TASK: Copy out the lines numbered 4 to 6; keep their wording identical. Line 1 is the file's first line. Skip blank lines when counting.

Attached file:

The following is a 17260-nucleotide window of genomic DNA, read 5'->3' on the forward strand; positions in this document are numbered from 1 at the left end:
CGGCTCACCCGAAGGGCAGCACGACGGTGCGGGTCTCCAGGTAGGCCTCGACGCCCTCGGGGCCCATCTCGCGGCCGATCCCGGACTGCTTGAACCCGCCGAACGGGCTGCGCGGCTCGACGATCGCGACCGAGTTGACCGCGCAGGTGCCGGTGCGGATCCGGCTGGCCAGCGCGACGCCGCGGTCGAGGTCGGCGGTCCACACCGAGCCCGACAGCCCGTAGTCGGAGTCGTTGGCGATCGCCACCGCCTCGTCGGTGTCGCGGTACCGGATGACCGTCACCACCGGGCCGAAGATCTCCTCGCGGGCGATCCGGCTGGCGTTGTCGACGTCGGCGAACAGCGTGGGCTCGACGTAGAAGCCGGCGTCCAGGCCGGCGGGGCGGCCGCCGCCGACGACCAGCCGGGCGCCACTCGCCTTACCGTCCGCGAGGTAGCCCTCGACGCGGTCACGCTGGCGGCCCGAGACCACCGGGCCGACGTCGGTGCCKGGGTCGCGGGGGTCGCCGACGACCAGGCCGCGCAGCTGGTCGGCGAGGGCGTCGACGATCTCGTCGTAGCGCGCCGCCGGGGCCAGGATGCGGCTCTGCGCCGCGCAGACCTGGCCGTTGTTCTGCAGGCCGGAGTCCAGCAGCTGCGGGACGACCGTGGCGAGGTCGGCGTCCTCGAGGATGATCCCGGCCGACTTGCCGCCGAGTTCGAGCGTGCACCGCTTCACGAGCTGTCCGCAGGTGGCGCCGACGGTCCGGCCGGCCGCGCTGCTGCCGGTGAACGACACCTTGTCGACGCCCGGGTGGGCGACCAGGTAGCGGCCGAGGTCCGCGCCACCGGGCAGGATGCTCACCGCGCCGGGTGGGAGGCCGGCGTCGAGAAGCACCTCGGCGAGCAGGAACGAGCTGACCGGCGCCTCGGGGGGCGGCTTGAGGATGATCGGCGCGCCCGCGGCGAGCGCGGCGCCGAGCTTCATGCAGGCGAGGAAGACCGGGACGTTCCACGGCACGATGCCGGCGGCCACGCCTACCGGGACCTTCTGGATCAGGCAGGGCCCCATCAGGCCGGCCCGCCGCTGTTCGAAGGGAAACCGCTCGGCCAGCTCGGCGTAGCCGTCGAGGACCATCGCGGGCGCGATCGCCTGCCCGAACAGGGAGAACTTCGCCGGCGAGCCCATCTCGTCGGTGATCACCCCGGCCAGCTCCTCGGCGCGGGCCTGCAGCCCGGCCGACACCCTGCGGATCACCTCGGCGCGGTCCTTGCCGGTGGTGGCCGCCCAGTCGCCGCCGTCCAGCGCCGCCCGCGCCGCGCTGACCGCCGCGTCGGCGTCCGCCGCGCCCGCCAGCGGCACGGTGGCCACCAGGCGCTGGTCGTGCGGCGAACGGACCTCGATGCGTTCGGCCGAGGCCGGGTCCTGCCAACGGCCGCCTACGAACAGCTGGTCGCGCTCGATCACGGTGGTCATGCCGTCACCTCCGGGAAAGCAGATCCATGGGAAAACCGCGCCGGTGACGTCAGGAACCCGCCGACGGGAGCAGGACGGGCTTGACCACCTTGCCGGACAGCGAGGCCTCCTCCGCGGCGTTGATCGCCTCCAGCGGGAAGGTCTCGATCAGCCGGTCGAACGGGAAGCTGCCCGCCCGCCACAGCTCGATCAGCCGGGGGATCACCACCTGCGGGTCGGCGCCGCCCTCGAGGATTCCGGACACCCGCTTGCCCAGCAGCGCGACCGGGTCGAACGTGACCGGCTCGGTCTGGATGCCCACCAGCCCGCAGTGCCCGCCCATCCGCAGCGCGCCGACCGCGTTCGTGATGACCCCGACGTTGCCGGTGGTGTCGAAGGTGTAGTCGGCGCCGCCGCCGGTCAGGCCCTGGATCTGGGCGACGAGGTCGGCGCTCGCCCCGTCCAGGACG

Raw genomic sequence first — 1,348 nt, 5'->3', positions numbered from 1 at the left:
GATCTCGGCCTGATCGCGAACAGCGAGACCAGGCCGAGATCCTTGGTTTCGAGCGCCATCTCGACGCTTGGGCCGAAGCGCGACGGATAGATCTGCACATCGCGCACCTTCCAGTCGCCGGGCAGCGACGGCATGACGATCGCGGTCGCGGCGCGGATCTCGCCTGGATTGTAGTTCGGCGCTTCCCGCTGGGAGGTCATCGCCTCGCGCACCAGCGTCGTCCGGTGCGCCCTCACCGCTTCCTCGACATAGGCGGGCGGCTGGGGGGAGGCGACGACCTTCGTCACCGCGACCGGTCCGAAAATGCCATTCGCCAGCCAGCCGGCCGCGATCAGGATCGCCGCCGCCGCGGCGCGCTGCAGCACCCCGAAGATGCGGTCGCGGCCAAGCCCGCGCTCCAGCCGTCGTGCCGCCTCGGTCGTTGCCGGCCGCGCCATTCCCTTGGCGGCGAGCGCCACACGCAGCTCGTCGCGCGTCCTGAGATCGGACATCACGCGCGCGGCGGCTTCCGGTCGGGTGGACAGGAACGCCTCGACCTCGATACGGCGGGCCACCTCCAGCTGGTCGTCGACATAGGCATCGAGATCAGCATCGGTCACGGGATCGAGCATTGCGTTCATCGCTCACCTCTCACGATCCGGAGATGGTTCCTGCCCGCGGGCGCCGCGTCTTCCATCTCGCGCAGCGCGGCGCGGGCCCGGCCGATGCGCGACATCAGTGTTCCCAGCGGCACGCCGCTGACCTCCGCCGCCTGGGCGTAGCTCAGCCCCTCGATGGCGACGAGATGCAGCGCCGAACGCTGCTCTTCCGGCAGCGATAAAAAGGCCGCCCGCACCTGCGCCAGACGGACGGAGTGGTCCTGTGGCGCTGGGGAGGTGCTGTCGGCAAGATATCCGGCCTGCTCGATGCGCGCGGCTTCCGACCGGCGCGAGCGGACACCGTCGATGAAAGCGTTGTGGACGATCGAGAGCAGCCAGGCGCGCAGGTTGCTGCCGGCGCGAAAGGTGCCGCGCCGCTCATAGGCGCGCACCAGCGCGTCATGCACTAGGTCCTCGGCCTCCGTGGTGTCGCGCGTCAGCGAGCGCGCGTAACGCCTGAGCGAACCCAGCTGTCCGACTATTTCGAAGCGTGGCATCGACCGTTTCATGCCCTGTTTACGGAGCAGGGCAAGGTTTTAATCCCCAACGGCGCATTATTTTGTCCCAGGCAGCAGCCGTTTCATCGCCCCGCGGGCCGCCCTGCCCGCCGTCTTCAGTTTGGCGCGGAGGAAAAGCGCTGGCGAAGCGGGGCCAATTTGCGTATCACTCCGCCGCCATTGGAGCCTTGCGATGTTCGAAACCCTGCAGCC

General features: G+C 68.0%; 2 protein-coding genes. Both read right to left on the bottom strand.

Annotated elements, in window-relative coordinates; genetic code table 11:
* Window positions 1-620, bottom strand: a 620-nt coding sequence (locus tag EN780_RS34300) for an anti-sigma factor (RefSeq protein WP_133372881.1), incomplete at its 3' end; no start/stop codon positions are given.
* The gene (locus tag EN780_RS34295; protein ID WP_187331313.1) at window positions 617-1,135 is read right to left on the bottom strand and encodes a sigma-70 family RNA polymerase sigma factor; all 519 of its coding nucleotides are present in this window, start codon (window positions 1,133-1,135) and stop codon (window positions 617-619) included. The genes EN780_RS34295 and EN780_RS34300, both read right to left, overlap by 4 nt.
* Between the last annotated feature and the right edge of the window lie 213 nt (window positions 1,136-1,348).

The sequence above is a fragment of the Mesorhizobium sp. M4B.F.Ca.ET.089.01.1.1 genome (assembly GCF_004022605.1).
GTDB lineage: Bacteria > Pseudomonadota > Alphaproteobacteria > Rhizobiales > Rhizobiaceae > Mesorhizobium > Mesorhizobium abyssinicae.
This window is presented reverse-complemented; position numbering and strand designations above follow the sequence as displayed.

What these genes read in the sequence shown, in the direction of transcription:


GATCTCGGCCTGATCGCGAACAGCGAGACCAGGCCGAGATCCTTGGTTTCGAGCGCCATCTCGACGCTTGGGCCGAAGCGCGACGGATAGATCTGCACATCGCGCACCTTCCAGTCGCCGGGCAGCGACGGCATGACGATCGCGGTCGCGGCGCGGATCTCGCCTGGATTGTAGTTCGGCGCTTCCCGCTGGGAGGTCATCGCCTCGCGCACCAGCGTCGTCCGGTGCGCCCTCACCGCTTCCTCGACATAGGCGGGCGGCTGGGGGGAGGCGACGACCTTCGTCACCGCGACCGGTCCGAAAATGCCATTCGCCAGCCAGCCGGCCGCGATCAGGATCGCCGCCGCCGCGGCGCGCTGCAGCACCCCGAAGATGCGGTCGCGGCCAAGCCCGCGCTCCAGCCGTCGTGCCGCCTCGGTCGTTGCCGGCCGCGCCATTCCCTTGGCGGCGAGCGCCACACGCAGCTCGTCGCGCGTCCTGAGATCGGACATCACGCGCGCGGCGGCTTCCGGTCGGGTGGACAGGAACGCCTCGACCTCGATACGGCGGGCCACCTCCAGCTGGTCGTCGACATAGGCATCGAGATCAGCATCGGTCACGGGATCGAGCATTGCGTTCATCGCTCACCTCTCACGATCCGGAGATGGTTCCTGCCCGCGGGCGCCGCGTCTTCCATCTCGCGCAGCGCGGCGCGGGCCCGGCCGATGCGCGACATCAGTGTTCCCAGCGGCACGCCGCTGACCTCCGCCGCCTGGGCGTAGCTCAGCCCCTCGATGGCGACGAGATGCAGCGCCGAACGCTGCTCTTCCGGCAGCGATAAAAAGGCCGCCCGCACCTGCGCCAGACGGACGGAGTGGTCCTGTGGCGCTGGGGAGGTGCTGTCGGCAAGATATCCGGCCTGCTCGATGCGCGCGGCTTCCGACCGGCGCGAGCGGACACCGTCGATGAAAGCGTTGTGGACGATCGAGAGCAGCCAGGCGCGCAGGTTGCTGCCGGCGCGAAAGGTGCCGCGCCGCTCATAGGCGCGCACCAGCGCGTCATGCACTAGGTCCTCGGCCTCCGTGGTGTCGCGCGTCAGCGAGCGCGCGTAACGCCTGAGCGAACCCAGCTGTCCGACTATTTCGAAGCGTGGCATCGACCGTTTCATGCCCTGTTTACGGAGCAGGGCAAGGTTTTAATCCCCAACGGCGCATTATTTTGTCCCAGGCAGCAGCCGTTTCATCGCCCCGCGGGCCGCCCTGCCCGCCGTCTTCAGTTTGGCGCGGAGGAAAAGCGCTGGCGAAGCGGGGCCAATTTGCGTATCACTCCGCCGCCATTGGAGCCTTGCGATGTTCGAAACCCTGCAGCC

General features: G+C 68.0%; 2 protein-coding genes. Both read right to left on the bottom strand.

Annotated elements, in window-relative coordinates; genetic code table 11: